The ship's blog for SV Nelleke out of Shelburne, NS

They say the mind is the second thing to go.....!

....well, at least in my case we know that ain't so. It's the first!

Today I thought I had a doctor's appointment in at Stad to see Judy Price, the MD who has been keeping me supplied with prostate pills since O'Hare decided to stop doctorin' and concentrate on a different kinda slice on the links. Fortunately the Admiral also keeps track of my appointments and she stopped me from charging out the door to a non-existent appointment. It turns out that I have to wait another day for my rendez-vous tomorrow. Sheeeesh!

We are having a bit of a last minute scramble this morning to get a few chores done and to do the first of the first parades on the engine that I have done in a while since we have been up on the hard. That was the first of two major steps that we took today - we're a boat again! Shortly after noon, the RNSYS yard crew did their normal excellent job and the hydraulic trailer continued to amaze as they picked Nelleke plus her cradle up and gently put them on the marine railway. In fact, the roughest part of the launch was the railway running down the ways bumping over muscles that had so unadvisedly decided to take up roost on the tracks. But, here we are, back at TD9 and, as we arrived, our friend Dave Hickey of DRH Canvas appeared at the slip to help with our lines and then to bring aboard almost all of the canvas work that he and his team had been doing for us. We now have new mattresses in all the cabins and are about to have new seats in the salon. The mattresses are wonderful and the one in our cabin even has memory foam on the top part of it. Barb is positively squirming with anticipation of sleeping in it tonight. In fact, when she first lay down on it she squeeled, "Oh, Dave! Oh, Dave! That feels wonderful!". She hasn't said anything remotely like that to me in bed for years. Of course my name isn't Dave, but still..... She even claims that the boat smells different now that the old foam is out. I must say that I had noticed something I just couldn't put my finger on it, so she is probably right.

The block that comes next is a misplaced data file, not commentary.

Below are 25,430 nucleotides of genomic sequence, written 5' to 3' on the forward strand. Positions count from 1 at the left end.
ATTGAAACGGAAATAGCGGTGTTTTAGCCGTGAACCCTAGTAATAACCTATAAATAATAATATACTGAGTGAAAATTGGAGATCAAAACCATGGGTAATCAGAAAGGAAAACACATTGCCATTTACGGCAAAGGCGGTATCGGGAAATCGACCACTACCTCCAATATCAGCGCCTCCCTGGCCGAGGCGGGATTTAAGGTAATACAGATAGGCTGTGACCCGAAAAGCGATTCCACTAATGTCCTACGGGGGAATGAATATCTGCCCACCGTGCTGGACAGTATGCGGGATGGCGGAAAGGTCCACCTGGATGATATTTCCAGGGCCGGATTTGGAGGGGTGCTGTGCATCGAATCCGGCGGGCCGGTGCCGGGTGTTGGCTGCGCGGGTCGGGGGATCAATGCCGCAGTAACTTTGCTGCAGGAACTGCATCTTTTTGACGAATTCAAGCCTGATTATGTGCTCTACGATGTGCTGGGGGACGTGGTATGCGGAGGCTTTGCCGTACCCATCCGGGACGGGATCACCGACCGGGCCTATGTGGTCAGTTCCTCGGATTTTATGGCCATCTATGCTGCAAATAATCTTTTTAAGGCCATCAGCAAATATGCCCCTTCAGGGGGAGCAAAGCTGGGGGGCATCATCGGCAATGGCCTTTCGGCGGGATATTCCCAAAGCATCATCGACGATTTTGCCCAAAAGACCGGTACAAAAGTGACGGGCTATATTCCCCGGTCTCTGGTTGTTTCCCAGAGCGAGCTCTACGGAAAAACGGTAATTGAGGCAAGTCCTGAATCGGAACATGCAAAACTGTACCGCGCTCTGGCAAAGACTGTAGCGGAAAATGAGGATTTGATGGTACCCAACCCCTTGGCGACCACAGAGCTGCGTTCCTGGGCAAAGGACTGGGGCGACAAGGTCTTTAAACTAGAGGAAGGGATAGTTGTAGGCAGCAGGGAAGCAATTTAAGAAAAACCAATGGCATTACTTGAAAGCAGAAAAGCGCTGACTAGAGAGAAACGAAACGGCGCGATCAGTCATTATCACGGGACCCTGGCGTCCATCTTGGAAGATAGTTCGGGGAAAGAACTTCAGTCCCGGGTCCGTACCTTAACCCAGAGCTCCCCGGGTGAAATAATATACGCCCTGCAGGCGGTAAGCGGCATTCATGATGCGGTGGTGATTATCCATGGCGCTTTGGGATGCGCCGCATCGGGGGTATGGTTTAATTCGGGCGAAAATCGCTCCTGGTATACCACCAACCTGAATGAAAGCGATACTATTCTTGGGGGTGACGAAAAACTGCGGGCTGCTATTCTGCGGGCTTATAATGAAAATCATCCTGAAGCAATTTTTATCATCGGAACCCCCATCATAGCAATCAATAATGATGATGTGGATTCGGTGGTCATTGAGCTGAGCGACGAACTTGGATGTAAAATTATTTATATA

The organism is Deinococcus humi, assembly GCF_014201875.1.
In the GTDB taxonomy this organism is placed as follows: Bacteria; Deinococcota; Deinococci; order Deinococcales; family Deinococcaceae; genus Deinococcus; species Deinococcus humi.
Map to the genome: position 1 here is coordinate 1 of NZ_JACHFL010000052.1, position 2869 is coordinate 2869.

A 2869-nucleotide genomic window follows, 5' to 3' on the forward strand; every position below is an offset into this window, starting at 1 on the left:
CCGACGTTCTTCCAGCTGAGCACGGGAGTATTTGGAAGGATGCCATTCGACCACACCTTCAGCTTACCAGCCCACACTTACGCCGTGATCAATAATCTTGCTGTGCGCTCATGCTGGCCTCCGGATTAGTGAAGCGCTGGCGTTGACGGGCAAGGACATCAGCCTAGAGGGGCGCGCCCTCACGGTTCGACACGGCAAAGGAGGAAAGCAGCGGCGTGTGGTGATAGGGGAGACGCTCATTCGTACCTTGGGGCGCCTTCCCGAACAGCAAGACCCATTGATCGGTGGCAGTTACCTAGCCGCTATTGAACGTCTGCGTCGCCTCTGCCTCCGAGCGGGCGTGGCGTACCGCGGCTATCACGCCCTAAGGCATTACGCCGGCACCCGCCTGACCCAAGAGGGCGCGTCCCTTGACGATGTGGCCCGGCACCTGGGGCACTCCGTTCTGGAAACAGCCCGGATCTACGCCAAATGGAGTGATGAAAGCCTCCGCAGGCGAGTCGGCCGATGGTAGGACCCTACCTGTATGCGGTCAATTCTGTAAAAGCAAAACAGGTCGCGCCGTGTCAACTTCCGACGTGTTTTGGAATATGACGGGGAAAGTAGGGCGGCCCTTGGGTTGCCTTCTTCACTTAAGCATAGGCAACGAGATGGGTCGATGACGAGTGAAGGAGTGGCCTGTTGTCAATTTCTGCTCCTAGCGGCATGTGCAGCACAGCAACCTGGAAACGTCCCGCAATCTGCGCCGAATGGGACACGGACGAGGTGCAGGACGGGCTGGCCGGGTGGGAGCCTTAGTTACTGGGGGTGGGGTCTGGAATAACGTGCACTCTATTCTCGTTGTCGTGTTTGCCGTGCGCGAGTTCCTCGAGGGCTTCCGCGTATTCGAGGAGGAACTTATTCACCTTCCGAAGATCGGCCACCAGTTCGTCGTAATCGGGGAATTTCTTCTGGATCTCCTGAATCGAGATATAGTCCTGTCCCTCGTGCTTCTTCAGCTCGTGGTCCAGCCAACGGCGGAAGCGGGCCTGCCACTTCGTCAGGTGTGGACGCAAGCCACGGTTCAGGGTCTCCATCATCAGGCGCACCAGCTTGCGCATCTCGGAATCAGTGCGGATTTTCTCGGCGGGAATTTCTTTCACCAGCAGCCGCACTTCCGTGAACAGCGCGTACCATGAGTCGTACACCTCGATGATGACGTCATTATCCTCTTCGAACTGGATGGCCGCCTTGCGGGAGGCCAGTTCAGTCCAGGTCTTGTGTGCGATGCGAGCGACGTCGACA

We have been also at work rearranging the cockpit lazarrets to make them more efficient and as a corollary to get rid of stuff that we are not actually using. I have come up with the cunning plan of storing the crash kit - axe, bolt cutters, crowbar, pipe wrench, etc., on the lids of the seats, and we have already acquired rectangular containers to put everything in to keep them from rattling around while we are underway. Now it's simply a matter of putting the plan into effect.

I am writing this sitting at the dock, gently bobbing to the passing wakes, as it was meant to be. You can almost feel the relief in poor old Nelleke as she bobs and weaves with the elements rather than shuddering in place as she does up on the hard. She is rarin' to go and I can tell impatient for me to finish my jobs so that we can.

Our friends Alan and Heather aboard Moonlight Maid have moved to Halifax from St Margaret's Bay for the final stages of their preparations and are just down the Arm from us. I am hoping to get things done in time for us to spend the last day or two at anchor out at McNab's Island to give Peri some good runs and to test out our power generation. Perhaps Moonlight Maid will join.